web analytics
August 21, 2014 / 25 Av, 5774
Israel at War: Operation Protective Edge
 
 
At a Glance
InDepth
Sponsored Post
Jerusalem Mayor Nir Barkat (L) visits the JewishPress.com booth at The Event. And the Winners of the JewishPress.com Raffle Are…

Congratulations to all the winners of the JewishPress.com raffle at The Event



Fatah Wants Egypt to Overthrow Hamas

"The Egyptians are strangling the Gaza Strip." — Fawzi Barhoum, spokesman for Hamas.
Palestinian Hamas security stand guard near an Egyptian watch tower on the border with Egypt in Rafah, southern Gaza Strip.

Palestinian Hamas security stand guard near an Egyptian watch tower on the border with Egypt in Rafah, southern Gaza Strip.
Photo Credit: Abed Rahim Khatib / Flash 90

Originally published at the Gatestone Institute.

As the Egyptian army continues to demolish houses and smuggling tunnels, Fatah leaders in the West Bank are hoping that they will soon be able to return to the Gaza Strip.

At one time, Fatah leaders had hopes that Israel would overthrow Hamas through military force. Now, they are hoping that the new rulers of Egypt will do the job.

Beleaguered Hamas officials claim that the Palestinian Tamarod group is operated and trained by Egypt’s General Intelligence Service and Fatah, with the goal of toppling their regime in the Gaza Strip. Hamas security forces have detained several Palestinian activists and journalists as part of an effort to crush the new group.

Seven years after they were expelled by Hamas, the Fatah leaders have good reason to be optimistic regarding their chances of regaining control over the Gaza Strip.

A top Fatah leader this week went so far as declaring that he and his friends would not mind returning to the Gaza Strip “aboard an Egyptian tank.”

The ouster of Egypt’s Muslim Brotherhood President Mohamed Morsi and the subsequent Egyptian security crackdown on terror groups in Sinai, as well as the tightening of the blockade on the Gaza Strip, have hurt Hamas so badly that its leaders feel they are in a state of war with the largest Arab country.

Morsi’s election as president seemed to end Fatah’s dream of returning to the Gaza Strip. While he was in power, Morsi did everything he could to bolster Hamas’s standing and assist it in tightening its grip on the Gaza Strip.

Hamas leaders Khaled Mashaal and Ismail Haniyeh were invited, for the first time ever, to meetings in the Egyptian presidential palace, much to the dismay of Fatah leaders, including Mahmoud Abbas.

Morsi also eased travel restrictions along the border with the Gaza Strip, allowing Hamas leaders and members to move freely into Sinai and other Egyptian cities. Morsi also granted Egyptian citizenship to thousands of Palestinians from the Gaza Strip, including some top Hamas officials — a move that further infuriated Fatah.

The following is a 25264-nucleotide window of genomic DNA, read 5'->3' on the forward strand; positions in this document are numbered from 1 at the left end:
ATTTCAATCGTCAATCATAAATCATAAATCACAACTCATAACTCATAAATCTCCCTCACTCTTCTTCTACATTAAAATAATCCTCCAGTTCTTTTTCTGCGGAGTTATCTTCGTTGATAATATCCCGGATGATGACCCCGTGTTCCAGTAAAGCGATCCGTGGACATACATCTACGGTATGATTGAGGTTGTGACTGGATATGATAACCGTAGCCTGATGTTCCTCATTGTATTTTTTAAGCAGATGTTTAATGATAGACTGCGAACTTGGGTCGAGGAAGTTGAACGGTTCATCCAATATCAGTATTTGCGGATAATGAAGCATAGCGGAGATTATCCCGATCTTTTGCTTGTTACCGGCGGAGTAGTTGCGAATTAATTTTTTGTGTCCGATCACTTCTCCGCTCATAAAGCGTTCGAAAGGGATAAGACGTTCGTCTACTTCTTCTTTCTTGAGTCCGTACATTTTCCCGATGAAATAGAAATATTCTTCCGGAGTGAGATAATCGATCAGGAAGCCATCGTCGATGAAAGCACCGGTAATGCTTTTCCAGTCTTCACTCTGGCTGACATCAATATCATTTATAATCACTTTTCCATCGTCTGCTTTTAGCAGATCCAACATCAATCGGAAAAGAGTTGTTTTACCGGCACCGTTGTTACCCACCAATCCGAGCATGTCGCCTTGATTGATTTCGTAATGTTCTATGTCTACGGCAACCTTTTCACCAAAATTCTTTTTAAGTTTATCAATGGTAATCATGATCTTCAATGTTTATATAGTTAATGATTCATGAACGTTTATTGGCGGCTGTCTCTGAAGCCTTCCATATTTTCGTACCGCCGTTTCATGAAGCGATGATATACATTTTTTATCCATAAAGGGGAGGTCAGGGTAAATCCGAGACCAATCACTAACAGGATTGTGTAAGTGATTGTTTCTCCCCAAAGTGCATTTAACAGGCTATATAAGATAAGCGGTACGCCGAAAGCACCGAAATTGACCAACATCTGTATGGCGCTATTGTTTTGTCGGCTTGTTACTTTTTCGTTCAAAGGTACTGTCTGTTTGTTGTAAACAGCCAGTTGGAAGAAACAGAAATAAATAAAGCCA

But now that relations between Hamas and Egypt appear to have hit a new low, Fatah representatives believe that the countdown for the downfall of the Islamist movement has begun.

Not surprisingly, some Hamas officials are talking about a “conspiracy” to bring Fatah back to the Gaza Strip. They are convinced that the new rulers of Egypt, who despise Hamas for being part of the Muslim Brotherhood, are working toward undermining the movement’s regime in the Gaza Strip to facilitate Fatah’s return.

“The Egyptians are strangling the Gaza Strip,” complained Hamas spokesman Fawzi Barhoum. “They are punishing the entire population of the Gaza Strip by denying them medicine, food and fuel.”

The new Egyptian regime considers Hamas a threat to Egypt’s national security — the reason authorities in Cairo have refrained since the ouster of Morsi from establishing any contact with Hamas representatives.

Last week, Egyptian Foreign Minister Nabil Fahmy arrived in Ramallah for talks with Abbas on the security situation along the border between the Gaza Strip and Egypt.

During the visit, Palestinian sources said, Fahmy made it clear that Egypt would like to see Abbas’s forces return to the Rafah border crossing. Hamas expelled Abbas’s forces from the border crossing in the summer of 2007.

Since the ouster of Morsi, the Egyptians have imposed severe restrictions at the border crossing, allowing through only a few dozen Palestinians every day.

The Egyptian minister’s visit to Ramallah is seen in the context of Cairo’s efforts to undermine Hamas’s rule in the Gaza Strip.

Following the visit, these sources said, Abbas expressed deep satisfaction with Egypt’s tough policy against Hamas. Later, Abbas told Fatah leaders that Hamas was acting against Egypt’s national security by sending its militiamen to Sinai and other parts of Egypt.